The University of Sunderland welcomed its first medical students on Monday as the doors opened on its new School of Medicine in a watershed moment for the city and the North East.
The School saw 50 students arrive on Monday as they embark on their journey to become a qualified doctor.
With state-of-the-art facilities already in place and dedicated partnerships with the region’s NHS trusts, the opening allows the University to offer 360° healthcare via its graduating students.
The University will now offer a full cycle of health programmes from paramedic training and nursing to pharmacy and, now, medicine. In total, 2019/20 will see more than 2,000 health professionals of the future going through the University’s doors.
As well as providing the opportunity to study medicine to students with the required talent and capability, the school will be well-placed to address the region’s chronic shortage of doctors.
Medical student Francesca Cockell, 18, of Whickham, Gateshead, today became one of the first 50 students embarking on the life-changing journey to qualifying as a doctor.
Francesca, who completed her A Levels at Emmanuel College, said: “I received a few offers from different universities but I’d been to an open day at Sunderland and I was so impressed; they made me feel like a person, not just a number.
“I like the fact that this is a university willing to accommodate medical students from all backgrounds, that the door wouldn’t be shut on you just because you come from a working class environment.”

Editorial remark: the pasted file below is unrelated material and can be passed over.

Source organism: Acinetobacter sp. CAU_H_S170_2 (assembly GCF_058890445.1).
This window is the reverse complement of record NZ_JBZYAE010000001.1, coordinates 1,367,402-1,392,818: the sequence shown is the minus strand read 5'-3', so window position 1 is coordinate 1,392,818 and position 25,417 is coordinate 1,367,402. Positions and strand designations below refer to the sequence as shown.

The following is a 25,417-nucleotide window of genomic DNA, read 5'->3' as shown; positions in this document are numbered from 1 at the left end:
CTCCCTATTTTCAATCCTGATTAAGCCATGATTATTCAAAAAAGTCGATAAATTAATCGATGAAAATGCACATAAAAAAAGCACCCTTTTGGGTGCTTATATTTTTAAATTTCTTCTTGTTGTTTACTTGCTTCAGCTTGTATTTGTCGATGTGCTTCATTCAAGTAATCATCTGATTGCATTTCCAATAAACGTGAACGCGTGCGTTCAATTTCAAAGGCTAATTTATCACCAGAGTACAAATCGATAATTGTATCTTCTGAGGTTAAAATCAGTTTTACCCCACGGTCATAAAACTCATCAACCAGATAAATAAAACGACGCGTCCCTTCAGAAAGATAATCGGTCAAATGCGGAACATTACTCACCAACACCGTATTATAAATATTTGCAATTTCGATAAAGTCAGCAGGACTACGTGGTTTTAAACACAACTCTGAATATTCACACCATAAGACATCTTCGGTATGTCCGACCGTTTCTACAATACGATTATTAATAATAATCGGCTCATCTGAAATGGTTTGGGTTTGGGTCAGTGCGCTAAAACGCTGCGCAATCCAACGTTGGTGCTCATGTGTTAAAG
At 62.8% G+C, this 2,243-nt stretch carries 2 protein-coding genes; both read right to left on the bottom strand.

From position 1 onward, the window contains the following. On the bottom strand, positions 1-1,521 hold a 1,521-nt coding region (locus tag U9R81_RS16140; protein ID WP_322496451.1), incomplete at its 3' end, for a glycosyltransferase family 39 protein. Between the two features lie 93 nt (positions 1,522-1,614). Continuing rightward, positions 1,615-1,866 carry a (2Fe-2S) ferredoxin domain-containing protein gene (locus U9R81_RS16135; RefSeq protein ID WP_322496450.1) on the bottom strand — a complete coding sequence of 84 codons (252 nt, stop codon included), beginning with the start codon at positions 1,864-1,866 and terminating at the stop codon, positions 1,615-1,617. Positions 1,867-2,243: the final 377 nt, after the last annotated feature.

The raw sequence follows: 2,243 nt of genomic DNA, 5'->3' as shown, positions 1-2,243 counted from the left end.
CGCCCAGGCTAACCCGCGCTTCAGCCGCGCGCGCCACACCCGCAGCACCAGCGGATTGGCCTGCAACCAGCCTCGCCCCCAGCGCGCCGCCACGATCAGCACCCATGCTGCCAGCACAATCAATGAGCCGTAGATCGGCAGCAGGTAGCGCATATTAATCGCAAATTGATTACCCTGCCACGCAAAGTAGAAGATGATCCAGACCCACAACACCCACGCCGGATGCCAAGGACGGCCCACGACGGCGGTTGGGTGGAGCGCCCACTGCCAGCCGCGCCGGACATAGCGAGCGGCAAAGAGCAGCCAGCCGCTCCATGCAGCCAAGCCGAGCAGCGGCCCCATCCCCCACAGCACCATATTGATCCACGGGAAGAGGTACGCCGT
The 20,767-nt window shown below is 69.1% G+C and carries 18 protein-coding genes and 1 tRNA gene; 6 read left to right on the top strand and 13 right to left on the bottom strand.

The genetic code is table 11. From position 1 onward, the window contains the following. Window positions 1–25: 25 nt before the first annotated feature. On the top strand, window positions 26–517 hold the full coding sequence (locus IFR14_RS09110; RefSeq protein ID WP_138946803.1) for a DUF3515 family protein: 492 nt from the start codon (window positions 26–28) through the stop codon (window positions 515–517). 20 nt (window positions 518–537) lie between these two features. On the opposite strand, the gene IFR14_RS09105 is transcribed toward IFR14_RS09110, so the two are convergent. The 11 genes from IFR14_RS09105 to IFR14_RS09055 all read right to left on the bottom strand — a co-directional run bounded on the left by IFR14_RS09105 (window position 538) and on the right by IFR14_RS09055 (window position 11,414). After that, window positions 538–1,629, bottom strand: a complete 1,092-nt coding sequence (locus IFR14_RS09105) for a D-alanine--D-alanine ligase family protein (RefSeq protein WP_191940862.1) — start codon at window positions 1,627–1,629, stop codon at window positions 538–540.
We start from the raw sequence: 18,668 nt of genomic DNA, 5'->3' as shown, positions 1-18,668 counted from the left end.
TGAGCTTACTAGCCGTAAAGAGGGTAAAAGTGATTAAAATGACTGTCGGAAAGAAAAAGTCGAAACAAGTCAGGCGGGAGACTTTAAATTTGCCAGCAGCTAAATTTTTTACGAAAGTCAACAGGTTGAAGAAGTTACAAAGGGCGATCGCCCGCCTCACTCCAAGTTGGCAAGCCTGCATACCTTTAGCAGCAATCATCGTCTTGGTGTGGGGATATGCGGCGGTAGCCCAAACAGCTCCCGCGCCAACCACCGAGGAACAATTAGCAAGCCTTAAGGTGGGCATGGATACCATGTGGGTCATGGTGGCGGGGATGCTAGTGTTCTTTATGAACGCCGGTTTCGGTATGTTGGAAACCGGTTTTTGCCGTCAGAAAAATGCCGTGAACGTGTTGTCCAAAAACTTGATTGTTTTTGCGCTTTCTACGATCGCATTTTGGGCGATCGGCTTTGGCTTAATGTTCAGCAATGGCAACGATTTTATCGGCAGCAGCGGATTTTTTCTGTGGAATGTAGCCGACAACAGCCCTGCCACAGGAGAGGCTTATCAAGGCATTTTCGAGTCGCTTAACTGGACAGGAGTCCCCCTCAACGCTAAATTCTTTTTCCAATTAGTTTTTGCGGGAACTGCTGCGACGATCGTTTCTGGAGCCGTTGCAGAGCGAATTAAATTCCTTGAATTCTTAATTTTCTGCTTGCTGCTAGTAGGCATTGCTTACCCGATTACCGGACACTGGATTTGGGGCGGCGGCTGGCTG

Sir David Bell, Vice Chancellor and Chief Executive of the University, said: “I’m delighted to be welcoming our first cohort of students to the Sunderland School of Medicine.
“It is an exciting time for the women and men involved as they embark on the demanding journey to become a doctor.
“Offering a medical degree is further demonstration of the crucially important work done at, and by, the University of Sunderland. We now have a full suite of health-related disciplines which, this year, will be educating more than 2,000 future professionals. All of them will have a positive and powerful effect on the health of the city and the wider region.”
In March last year the Government announced that Sunderland was one of five places across the country granted permission to open a new medical school.
The decision fitted perfectly with the University’s ongoing commitment to improving patient care through its teaching and research across subjects including pharmacy, nursing, paramedic practice, biomedical science and now medicine.